A friend and contributor on WC asked me to clear up a question for him:
"If possible please do a post about the difference between UHD and 4K resolutions. We are few here a little confused about this subject and no one is better than you making clear the things."
I'll do my best to clear things up...but I don't generally succeed in doing that (lol).
From the linked article:
"The term “4K” originally derives from the Digital Cinema Initiatives (DCI), a consortium of motion picture studios that standardized a spec for the production and digital projection of 4K content. In this case, 4K is 4,096 by 2,160, and is exactly four times the previous standard for digital editing and projection (2K, or 2,048 by 1,080). 4K refers to the fact that the horizontal pixel count (4,096) is roughly four thousand. The 4K standard is not just a resolution, either: It also defines how 4K content is encoded. A DCI 4K stream is compressed using JPEG2000, can have a bitrate of up to 250Mbps, and employs 12-bit 4:4:4 color depth.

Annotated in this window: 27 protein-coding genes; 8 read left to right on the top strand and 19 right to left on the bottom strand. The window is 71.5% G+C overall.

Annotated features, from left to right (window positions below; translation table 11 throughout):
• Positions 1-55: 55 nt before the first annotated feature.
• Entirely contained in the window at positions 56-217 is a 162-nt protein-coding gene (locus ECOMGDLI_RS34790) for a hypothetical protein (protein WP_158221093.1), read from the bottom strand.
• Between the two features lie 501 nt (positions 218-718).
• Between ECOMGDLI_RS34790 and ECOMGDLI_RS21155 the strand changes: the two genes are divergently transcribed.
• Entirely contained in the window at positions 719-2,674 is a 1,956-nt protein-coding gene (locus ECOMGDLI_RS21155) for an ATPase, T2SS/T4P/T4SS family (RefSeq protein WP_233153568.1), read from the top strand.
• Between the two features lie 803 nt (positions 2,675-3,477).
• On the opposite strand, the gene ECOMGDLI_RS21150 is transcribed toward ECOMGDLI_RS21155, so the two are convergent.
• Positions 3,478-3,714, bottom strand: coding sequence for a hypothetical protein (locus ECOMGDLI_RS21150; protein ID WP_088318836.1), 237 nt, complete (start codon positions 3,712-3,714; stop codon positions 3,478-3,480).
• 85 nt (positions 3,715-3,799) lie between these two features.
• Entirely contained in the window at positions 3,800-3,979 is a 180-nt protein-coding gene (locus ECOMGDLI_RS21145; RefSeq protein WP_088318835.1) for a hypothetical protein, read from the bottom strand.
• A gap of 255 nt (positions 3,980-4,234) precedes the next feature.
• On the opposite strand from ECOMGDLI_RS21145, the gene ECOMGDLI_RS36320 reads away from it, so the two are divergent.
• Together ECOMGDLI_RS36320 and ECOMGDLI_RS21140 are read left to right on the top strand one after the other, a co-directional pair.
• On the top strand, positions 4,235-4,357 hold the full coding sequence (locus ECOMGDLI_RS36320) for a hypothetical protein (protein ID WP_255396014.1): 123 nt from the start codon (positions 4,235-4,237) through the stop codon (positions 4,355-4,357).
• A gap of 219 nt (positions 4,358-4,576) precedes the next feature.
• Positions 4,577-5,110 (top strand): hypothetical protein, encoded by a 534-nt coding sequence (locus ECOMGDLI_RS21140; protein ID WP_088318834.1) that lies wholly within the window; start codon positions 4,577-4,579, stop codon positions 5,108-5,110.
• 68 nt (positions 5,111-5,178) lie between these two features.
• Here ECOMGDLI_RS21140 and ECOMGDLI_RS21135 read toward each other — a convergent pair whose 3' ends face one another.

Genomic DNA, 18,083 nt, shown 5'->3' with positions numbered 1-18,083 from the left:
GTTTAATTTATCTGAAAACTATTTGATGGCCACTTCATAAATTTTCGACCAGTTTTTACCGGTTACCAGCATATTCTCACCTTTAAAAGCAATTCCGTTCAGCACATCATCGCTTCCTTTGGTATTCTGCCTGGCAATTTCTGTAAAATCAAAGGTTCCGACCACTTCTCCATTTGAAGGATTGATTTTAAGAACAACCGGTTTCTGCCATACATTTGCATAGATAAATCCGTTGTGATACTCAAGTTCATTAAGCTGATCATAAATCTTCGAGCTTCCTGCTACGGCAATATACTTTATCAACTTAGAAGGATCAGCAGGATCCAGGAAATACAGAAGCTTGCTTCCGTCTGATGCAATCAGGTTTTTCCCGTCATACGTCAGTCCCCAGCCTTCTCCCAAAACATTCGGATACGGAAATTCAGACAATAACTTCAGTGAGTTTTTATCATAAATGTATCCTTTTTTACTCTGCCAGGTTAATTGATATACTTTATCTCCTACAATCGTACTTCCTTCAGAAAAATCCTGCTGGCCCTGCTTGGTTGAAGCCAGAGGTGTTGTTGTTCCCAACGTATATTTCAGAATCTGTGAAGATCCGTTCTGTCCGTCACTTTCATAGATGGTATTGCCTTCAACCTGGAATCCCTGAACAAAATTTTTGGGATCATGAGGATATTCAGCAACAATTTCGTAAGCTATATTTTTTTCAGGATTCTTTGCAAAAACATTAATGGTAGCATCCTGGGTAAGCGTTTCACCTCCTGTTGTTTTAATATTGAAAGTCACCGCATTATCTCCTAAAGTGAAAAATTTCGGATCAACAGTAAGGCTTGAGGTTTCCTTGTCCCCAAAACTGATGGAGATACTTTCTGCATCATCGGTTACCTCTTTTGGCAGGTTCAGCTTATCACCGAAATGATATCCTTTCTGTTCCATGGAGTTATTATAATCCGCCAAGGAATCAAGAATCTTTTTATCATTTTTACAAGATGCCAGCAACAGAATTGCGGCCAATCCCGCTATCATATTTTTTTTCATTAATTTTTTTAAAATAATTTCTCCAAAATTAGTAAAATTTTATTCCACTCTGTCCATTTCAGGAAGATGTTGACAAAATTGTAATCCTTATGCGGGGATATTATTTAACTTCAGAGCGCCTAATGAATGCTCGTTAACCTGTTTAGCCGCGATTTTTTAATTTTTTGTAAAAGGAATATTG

Ultra High Definition, or UHD for short, is the next step up from what’s called full HD, the official name for the display resolution of 1,920 by 1,080. UHD quadruples that resolution to 3,840 by 2,160. It’s not the same as the 4K resolution made above — and yet almost every TV or monitor you see advertised as 4K is actually UHD. Sure, there are some panels out there that are 4,096 by 2,160, which adds up to an aspect ratio of 1.9:1. But the vast majority are 3,840 by 2,160, for a 1.78:1 aspect ratio."
So...there really isn't that much of a difference, and honestly, it looks to me like they're conflating to two at this point even though their origins were different between cinema and displays.
The 4K is pure Madison avenue, because it's really 2160p...and it's also too late to expect the 4K to turn into 2160p...in all reality.
Hope this helps.